RPW Column: Mat Williamson Closed Two Seconds In Four Laps To Grab DIRTcar Nationals Gold Thursday
Column By: BOBBY CHALMERS / RPW – BARBERSVILLE, FL – How the hell did he do that?
That’s what a lot of fans at Volusia Speedway Park were asking after Mat Williamson made up over two seconds on leader Demetrios Drellos over the final handful of laps during Thursday night’s Super DIRTcar Series feature.
He then was able to pass the leader for the top spot on the final circuit as the two drivers powered off the second corner to go on and take night two of the 2023 DIRTcar Nationals.
“I honestly don’t know,” Williamson said with a laugh afterwards. “That’s a good question.”
The Buzz Chew Racing #88 seemed to come to life late in the going of the 30-lap Modified feature and Williamson drove like a man possessed as he hunted down the leader.
“We’ve been fighting a tight condition ever since we’ve been down here,” he said. “I just had to adapt my driving style to make it better and make our car turn. Keep the right front in the brown, get the right rear out from underneath me but not slide the right rear to the cushion. It was tough.”
After finding a mechanical problem with their primary car after the first night, the team, led by Ron “Spot” Ste-Marie, unloaded the back-up Bicknell for Thursday’s action and proved that this car was just as good as the first piece.
Williamson had to search around the tricky Volusia Speedway Park surface if he wanted any chance of catching Drellos. As soon as he was able to find the correct line, the #88 really started to make up ground.
“The middle got crumbed up,” he said. “The guys were running the bottom and the top. Nobody was going through the middle so all that loose stuff was moisture off tires that’s just sitting on the track. That made the middle of the race track brown. You just had to keep the right front underneath you when you were there.”
However, it was the discipline of Williamson’s driving style to figure out those conditions that placed him in the right position to take home another small gator.
“You just had to keep the right front tire out underneath you when you were there,” he said. “You couldn’t bend the car sliding through the crumbs and expect it to have grip. It’s one of those things where I seem to be better at doing that, driving through the middle and keeping the car square rather than pounding off the cushion. However, we had to do a little bit of both tonight.”
Can Williamson and the team go back-to-back on Friday? Did they learn anything on night two that can help them get back to victory lane?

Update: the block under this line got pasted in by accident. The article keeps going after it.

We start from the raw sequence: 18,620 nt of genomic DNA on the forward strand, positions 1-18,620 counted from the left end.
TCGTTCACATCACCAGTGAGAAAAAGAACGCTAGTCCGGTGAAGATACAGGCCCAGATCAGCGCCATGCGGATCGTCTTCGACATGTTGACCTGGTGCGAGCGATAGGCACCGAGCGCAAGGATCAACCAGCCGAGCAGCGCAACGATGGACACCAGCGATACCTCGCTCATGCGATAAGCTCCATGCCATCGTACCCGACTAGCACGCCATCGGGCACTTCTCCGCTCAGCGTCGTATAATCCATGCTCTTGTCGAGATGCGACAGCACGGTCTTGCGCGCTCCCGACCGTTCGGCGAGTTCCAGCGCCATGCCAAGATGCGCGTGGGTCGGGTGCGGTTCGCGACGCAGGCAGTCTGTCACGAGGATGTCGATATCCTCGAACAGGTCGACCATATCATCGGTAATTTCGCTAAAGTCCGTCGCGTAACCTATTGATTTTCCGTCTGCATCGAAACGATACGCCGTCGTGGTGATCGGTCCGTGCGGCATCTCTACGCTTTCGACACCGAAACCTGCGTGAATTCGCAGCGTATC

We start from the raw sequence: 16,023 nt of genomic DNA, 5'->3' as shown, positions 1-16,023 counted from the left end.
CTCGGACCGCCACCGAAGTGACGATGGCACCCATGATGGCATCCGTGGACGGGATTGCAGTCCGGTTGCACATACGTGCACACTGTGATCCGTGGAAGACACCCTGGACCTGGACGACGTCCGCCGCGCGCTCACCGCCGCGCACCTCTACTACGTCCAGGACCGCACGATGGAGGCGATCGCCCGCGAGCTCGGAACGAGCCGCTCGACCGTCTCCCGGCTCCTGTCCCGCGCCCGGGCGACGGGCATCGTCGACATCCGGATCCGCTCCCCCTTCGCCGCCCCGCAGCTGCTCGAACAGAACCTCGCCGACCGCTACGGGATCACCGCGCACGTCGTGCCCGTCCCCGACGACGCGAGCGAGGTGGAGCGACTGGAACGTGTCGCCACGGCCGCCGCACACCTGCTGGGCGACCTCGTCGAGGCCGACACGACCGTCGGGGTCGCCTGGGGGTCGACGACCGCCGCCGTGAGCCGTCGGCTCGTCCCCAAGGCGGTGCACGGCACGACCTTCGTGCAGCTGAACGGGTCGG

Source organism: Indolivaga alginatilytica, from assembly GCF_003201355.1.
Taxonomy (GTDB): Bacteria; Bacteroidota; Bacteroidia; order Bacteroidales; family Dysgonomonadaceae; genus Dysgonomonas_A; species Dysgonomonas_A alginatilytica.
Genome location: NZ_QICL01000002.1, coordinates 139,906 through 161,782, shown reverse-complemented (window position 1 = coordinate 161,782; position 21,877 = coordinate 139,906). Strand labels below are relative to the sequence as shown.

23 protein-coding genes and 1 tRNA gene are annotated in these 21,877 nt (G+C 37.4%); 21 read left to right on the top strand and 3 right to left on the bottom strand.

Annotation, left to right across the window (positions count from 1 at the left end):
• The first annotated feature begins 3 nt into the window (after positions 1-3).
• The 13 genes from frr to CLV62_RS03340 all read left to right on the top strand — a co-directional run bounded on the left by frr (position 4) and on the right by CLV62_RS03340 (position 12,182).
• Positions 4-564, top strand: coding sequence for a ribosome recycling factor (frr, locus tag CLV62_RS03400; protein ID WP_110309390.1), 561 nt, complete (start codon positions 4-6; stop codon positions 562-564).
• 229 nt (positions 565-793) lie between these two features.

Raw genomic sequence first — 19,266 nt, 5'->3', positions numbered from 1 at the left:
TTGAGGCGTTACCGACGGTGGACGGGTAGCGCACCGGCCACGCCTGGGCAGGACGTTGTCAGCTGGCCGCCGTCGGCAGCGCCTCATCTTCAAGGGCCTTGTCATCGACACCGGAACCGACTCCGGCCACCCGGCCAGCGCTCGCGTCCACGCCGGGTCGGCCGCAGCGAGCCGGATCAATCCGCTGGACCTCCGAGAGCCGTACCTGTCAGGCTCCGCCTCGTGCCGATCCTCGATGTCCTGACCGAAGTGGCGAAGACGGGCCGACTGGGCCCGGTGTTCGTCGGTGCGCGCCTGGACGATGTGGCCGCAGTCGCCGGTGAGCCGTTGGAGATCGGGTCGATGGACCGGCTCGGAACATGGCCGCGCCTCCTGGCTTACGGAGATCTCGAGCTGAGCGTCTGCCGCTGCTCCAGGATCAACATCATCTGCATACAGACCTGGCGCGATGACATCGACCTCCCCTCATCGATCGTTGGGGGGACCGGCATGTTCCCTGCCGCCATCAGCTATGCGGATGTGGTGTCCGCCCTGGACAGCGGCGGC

“We’re going to race after the Late Models tomorrow (Friday),” he said. “It’s going to be one of those deals where the track might be pretty similar to what it was like tonight, I think.”
Williamson was quick to give credit to the DIRTcar and Volusia track crew for their hard work in giving teams a nice surface.
“The track crew did a great job because last night (Wednesday) wasn’t as good as we’ve seen down here at Volusia,” he said. “It was tough to pass. The winner (Max McLaughlin) came from the front row, not that he didn’t have an amazing car. I’m not taking anything away from him. It’s tough to win these races no matter where you start but you didn’t see a guy like Larry (Wight) going 22nd to fourth like you did tonight.”
It was that type of track which Williamson stated helped to put on an amazing show.
“Tonight just showed that you could run all over and pass cars,” he said. “There was two last-lap passes to win both features (Bobby Pierce passed Brandon Overton to win the WoO Late Model main) so that should tell you everything you need to know about the track.”
For Williamson, what type of mindset does it take as driver to be able to run all over the track, especially way up high like many were doing on Thursday night, very nearly putting the race car in the fence, just to be successful?
“It’s funny because I’m not really a driver who can go up and beat the wall,” he said. “When we won at Charlotte last November, we drove around Max on the outside like something I don’t usually do. I’ll usually bide my time, keep the middle rolling and keep the car square underneath me, but lately, we’ve had to adapt.”
“It seems like lately, I’m getting a set of nuts on me where I’m not afraid to get out there,” he said. “Georgetown, we had to run the cushion. Charlotte, we had to run the cushion and we had to do it here. My guys always tell me, don’t worry about wrecking the car but I’ve always been one who only came to the track with one car. If you wreck early, you’re going home. I never had that until I started racing for Buzz and Jeff (Behrent).”
Williamson’s desire to win has gotten even stronger these days.
“I guess I’m getting hungrier as I get older,” he said. “We went through a dry spell during the middle of last season where we didn’t win a lot of races. Now, I want them a hell of a lot more you can’t pass up opportunities where you have a car that you think can probably get everything out of.”